In the late Sixties, Tony started instructing Arabic at ANU. He had a imaginative and prescient that Arabic ought to be situated inside Southeast Asian research, a novel initiative that may, in later years, produce a string of wonderful students, reminiscent of Tony Street, now Reader at Cambridge University, Fr Laurie Fitzgerald, who taught at ANU and The Australian Catholic University, Peter Riddell, who not too long ago retired as professor on the Melbourne School of Theology, and Mike Laffan, who’s professor of historical past at Princeton University. Sadly, this novel integration of Southeast Asian, Arabic and Islamic Studies got here to an finish a bit of over 20 years in the past and no comparable program exists now, to my data, exterior of Southeast Asia. Tony retired in 1993 after 35 years of service to ANU; Yohanni retired as a senior lecturer two years later.
Tony’s Scholarship and Teaching
Tony’s scholarly output has been immense and I’m happy to notice that it’s nonetheless rising! By my reckoning, he has printed 78 articles in scholarly journals, 47 e-book chapters, 19 critiques and 10 books, and that’s with out mentioning his many entries in main reference works, reminiscent of his seven articles in Brill’s monumental Encyclopedia of Islam – a sign honour to be invited to jot down a number of contributions.
The broad arc of Tony’s work is as follows: he started in Southeast Asia learning Sufi Malay-language texts, then graduated to the examine of the academics of Indonesian Islamic students within the Middle East and the Arabic language foundational texts that they used, and ended with the examine of the Qur’an. Within this arc, the scope of his work was outstanding, together with translations and commentaries on classical Malay Islamic texts, translations of recent Indonesian literature, descriptions and evaluation of Islamic mysticism, Qur’anic exegesis, Islamic theology and comparative theology, accounts of Australia’s Muslim group, interfaith relations, historic accounts of Islam’s coming to and affect upon Southeast Asia, and research of prophets current in Islamic, Christian and Jewish scripture. It is that this later work on the prophets of which Tony is most proud. Across these subjects, Tony was able to writing on extremely specialised, slim and generally obscure texts or points, producing findings that had been accessible to a small professional viewers. But he was equally able to addressing large questions within the area and fascinating in rigorous debate with different eminent students.
It is in his articles in scholarly journal articles, fairly than in his books, the place a lot of Tony’s most interesting work is to be discovered. Many of those are the main journals of their fields, reminiscent of: the Journal of Islamic Studies, the Journal of Asian Studies, the Journal of Qur’anic Studies, Archipel, the Journal of Southeast Asian History, the Review of Middle Eastern Studies and Hamdard Islamicus. He even printed items within the Australian literary journals Meanjin Quarterly and Quadrant, which indicated his want to succeed in a wider viewers.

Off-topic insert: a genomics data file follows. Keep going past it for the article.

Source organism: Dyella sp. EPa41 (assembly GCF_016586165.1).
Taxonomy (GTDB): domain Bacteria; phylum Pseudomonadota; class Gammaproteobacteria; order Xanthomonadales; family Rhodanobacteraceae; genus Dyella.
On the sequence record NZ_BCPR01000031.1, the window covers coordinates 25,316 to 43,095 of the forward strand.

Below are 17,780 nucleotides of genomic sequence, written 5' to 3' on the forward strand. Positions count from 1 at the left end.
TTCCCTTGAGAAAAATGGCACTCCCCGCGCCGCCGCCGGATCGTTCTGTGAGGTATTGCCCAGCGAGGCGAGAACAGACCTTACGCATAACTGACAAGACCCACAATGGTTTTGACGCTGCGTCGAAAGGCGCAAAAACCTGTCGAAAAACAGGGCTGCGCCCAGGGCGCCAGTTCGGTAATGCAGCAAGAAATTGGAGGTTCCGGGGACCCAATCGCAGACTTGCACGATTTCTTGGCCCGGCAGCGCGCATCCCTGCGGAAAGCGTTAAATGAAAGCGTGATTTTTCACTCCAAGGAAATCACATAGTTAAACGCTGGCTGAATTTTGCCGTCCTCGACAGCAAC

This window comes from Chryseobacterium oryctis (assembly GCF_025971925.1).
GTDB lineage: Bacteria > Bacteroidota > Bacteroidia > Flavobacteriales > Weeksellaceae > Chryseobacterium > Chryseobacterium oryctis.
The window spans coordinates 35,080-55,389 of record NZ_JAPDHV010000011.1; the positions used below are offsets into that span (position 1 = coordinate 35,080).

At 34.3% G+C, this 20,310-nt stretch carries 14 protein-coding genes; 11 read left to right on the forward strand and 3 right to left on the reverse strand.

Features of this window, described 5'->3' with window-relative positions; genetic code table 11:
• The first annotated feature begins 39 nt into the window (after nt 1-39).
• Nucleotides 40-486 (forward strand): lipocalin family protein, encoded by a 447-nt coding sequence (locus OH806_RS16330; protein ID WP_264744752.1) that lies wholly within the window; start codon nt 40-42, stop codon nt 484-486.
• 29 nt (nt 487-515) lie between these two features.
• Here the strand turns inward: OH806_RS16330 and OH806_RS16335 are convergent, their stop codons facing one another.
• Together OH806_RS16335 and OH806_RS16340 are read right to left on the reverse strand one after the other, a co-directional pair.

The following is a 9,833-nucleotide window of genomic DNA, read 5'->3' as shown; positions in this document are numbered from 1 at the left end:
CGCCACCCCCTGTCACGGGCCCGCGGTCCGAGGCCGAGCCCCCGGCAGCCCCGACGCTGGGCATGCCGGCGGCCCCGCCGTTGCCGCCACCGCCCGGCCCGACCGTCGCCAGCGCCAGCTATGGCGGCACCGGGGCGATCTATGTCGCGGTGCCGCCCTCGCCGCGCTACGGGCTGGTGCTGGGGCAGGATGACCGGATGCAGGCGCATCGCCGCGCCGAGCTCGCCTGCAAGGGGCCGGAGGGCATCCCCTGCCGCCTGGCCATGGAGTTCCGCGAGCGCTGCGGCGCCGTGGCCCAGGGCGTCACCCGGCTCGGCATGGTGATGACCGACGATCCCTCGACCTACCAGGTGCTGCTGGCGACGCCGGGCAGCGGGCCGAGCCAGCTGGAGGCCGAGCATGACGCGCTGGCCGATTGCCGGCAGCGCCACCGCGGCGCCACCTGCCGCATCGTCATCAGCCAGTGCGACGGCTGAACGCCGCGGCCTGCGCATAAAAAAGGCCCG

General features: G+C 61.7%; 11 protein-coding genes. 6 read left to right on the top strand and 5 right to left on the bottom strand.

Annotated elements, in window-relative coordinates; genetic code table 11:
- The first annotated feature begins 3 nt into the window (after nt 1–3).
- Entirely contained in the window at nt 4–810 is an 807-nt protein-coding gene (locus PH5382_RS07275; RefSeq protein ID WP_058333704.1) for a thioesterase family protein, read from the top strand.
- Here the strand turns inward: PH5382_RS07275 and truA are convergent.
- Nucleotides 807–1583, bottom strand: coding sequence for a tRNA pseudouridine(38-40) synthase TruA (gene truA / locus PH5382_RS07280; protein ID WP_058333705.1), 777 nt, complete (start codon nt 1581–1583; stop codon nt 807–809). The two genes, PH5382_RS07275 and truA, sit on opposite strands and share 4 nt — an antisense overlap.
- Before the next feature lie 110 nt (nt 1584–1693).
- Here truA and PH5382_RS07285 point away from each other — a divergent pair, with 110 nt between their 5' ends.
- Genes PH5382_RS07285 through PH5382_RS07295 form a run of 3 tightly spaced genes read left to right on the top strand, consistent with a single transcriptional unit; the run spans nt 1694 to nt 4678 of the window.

An instance of Tony’s tackling of massive points was his article difficult the accepted view that it had been merchants who had been primarily answerable for the unfold of Islam in Southeast Asia. He didn’t dispute that retailers had performed a task however he argued that the deeper penetration of Islam was on account of discovered males, mystics and Islamic students, fairly than merchants. This was later sometimes called the Drewes-Johns debate, a reference to the Dutch Indologist, DWJ Drewes. Tony later considerably revised his opinion on this however nonetheless it was a considerable contribution to scholarly debate.
What of the essence of Tony’s writings? What hallmarks of his scholarship may we discover inside them? He not too long ago wrote that ‘his considerations all through his profession had been, and all the time have been, language, character and human responses to crises – of ache, pleasure and hope.’ So it’s directly technical – to have a excessive command of the required languages to undertake this work – but additionally quintessentially human-focused. Tony was finally involved about folks. Linguistic, literary and historic expertise had been all technique of gaining perception into the lives and motivations of people or communities. And for him, Arabic was a sub-text behind vernacular writings exhibiting how religion was understood. Tony was all the time speaking about layers; the duty of the scholar was to discover what these layers contained. The outward, superficial layer was maybe at finest a small a part of the story. One needed to have the linguistic and disciplinary expertise plus the creativeness to delve additional. This delicate, delicate exploration of sources and human emotions was current in all of Tony’s instructing and his writings.